The Soviet Union brought many advances in minimalism and abstract art creating a strong sense of nationalism in the socialist state, as well as introducing suprematism and constructivism. Below are descriptions of a series of posters inspired by the work of propaganda artists which played a big role in mass manipulation of the totalitarian state. The posters shown below are propaganda for the student by the student focusing on the financial struggle of going to RISD.
The geometric paintbrushes in the background of the poster were inspired by the works of Lazar Lissitzky's “Beat the Whites with the Red Wedge” 1920. Lissitzky’s use of abstract simple shapes was a very new approach to the socialist posters taking the normal cubist approach in a new direction. The composition of this poster is taken from Varvara Stepanova’s illustrations for The Red Army in 1938. These posters mostly portray stars in the center with soldiers and women in the background showing power and strength in numbers. This is shown through the RISD seal in the center with many brushes in the background.
The mindset for soviets is to always move up and make progress as a state which can be seen in many portraits such as “Let’s Crush the False Shock Workers” 1931. The poster which alludes to the same mindset of moving forward and using it to show those applying to RISD may not fully consider the financial impact. The poster “Everyone to the elections of the Soviets” 1930 Shows the hands with this same idea of progressing for the state.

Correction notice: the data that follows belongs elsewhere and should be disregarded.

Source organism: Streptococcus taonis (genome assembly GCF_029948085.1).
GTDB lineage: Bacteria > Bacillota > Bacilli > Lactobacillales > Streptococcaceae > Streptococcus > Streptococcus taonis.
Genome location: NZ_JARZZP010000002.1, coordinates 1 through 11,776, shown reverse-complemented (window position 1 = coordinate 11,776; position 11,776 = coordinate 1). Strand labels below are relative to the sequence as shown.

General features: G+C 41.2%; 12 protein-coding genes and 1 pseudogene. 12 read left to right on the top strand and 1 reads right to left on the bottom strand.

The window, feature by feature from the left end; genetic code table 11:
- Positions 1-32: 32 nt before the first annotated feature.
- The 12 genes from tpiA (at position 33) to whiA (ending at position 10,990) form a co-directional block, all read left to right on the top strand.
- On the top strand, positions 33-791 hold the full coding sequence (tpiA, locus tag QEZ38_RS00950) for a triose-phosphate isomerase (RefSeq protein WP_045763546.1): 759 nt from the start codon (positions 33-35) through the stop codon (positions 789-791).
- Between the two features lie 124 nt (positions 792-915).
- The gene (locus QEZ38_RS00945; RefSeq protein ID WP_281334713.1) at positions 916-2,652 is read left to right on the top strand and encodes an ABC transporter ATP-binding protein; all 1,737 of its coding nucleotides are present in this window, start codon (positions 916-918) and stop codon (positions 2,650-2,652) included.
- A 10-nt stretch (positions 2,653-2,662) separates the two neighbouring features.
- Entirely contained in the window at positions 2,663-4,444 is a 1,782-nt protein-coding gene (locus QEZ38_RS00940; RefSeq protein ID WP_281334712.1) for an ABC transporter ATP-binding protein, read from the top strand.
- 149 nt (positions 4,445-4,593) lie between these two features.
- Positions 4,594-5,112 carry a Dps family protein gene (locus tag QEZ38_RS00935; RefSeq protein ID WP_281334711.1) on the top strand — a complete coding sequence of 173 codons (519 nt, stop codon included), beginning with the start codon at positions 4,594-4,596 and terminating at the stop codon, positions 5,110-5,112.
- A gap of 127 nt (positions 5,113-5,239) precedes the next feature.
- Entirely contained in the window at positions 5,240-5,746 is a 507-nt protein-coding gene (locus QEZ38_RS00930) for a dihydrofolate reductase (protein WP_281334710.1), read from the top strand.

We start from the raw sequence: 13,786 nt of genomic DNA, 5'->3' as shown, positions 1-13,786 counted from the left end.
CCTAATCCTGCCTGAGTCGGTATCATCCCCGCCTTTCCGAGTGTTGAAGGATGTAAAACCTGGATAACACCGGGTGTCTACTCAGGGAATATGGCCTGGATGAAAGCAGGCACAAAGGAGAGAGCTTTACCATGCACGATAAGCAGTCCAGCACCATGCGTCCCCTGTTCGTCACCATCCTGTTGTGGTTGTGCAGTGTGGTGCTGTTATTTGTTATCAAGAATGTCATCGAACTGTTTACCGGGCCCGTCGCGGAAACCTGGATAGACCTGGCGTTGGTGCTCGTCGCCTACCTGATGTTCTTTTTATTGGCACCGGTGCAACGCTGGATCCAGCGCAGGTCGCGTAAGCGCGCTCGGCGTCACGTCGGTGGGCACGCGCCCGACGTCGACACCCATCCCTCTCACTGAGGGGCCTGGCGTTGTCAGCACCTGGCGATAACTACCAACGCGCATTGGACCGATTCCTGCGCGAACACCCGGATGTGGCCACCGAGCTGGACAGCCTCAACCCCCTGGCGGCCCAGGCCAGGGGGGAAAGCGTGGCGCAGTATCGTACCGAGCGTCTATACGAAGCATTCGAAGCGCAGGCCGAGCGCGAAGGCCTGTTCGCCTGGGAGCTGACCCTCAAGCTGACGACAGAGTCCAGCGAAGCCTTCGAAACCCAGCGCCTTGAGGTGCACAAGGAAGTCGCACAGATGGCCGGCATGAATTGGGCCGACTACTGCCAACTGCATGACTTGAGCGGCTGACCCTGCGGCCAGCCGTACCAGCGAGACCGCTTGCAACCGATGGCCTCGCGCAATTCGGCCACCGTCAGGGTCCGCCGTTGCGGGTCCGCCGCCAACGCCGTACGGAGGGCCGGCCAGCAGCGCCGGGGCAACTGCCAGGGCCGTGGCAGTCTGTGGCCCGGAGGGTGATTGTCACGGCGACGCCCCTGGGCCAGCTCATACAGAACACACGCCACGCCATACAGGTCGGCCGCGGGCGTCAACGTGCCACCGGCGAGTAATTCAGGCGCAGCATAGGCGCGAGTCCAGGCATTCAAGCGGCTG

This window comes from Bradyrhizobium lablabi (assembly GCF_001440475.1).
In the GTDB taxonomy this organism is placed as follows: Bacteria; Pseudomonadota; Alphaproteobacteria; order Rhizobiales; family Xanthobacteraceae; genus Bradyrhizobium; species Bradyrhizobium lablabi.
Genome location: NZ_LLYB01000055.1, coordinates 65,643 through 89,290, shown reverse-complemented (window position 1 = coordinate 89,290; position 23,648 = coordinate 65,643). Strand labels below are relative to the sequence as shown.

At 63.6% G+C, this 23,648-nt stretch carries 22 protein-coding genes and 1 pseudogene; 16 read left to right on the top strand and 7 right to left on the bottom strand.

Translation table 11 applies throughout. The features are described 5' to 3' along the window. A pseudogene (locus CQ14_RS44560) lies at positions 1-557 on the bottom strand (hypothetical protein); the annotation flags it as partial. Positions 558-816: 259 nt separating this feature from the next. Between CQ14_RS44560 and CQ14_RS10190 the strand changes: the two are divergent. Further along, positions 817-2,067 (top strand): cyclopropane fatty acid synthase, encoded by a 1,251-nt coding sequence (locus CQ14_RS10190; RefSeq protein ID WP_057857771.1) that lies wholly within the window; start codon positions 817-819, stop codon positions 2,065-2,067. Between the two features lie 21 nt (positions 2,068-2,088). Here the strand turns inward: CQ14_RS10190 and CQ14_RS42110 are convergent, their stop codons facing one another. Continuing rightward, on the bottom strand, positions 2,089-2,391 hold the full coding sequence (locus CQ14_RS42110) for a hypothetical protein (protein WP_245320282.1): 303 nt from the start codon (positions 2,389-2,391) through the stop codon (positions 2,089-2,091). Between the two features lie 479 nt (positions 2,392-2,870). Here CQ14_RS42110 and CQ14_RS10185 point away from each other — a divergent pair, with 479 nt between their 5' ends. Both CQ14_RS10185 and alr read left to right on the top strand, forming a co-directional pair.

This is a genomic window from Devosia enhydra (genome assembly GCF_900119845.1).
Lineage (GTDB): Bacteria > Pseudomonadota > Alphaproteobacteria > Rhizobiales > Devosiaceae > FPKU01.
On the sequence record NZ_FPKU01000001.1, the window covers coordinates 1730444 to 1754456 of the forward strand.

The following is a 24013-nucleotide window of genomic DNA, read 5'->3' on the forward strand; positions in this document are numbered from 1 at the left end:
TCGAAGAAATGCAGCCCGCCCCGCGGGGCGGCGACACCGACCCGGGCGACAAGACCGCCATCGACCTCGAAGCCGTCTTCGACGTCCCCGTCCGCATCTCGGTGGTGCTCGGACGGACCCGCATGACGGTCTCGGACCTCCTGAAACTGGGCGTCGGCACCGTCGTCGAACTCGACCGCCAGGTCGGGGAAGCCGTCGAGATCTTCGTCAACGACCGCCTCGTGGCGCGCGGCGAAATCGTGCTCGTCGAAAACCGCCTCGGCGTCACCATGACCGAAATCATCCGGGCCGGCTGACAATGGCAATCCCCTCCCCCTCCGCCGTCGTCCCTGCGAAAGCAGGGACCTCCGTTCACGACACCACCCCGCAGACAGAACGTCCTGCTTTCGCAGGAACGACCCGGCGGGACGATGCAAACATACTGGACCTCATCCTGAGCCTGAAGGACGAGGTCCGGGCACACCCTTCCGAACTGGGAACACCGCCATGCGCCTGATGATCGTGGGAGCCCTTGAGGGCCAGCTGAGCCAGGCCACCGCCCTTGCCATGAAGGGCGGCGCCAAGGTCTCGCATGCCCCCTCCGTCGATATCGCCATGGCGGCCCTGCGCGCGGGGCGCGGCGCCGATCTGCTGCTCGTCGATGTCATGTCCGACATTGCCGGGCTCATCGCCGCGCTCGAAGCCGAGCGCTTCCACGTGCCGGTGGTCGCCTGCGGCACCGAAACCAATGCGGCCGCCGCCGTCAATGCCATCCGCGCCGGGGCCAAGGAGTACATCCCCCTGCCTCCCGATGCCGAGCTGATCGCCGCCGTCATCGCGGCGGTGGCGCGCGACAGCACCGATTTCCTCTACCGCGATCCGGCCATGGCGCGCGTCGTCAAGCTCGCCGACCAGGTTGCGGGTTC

The progressive mindset can be seen in this poster with the height of the people gradually getting taller and the ray of light similar to the works mentioned previously along with many others this can be seen in “Raise higher the banner of Leninism”1932. The phrase “You’re not special anymore” represents the realization students encounter when they come to RISD; finding that they are no longer the artistic creative kid but are now a portion of the collective. This phrase is meant to be powerful and provocative making the viewer able to relate to the mindset of the students.
Rickards, Maurice. Posters of Protest and Revolution. Adams & Dart, 1970.
Schnapp, Jeffrey. Revolutionary tides: the art of the political poster, 1914-1989. Skira, 2005.
Paret, Peter, et al. Persuasive Images: Posters of War and Revolution from the Hoover Institution Archives. Princeton University Press, 1992.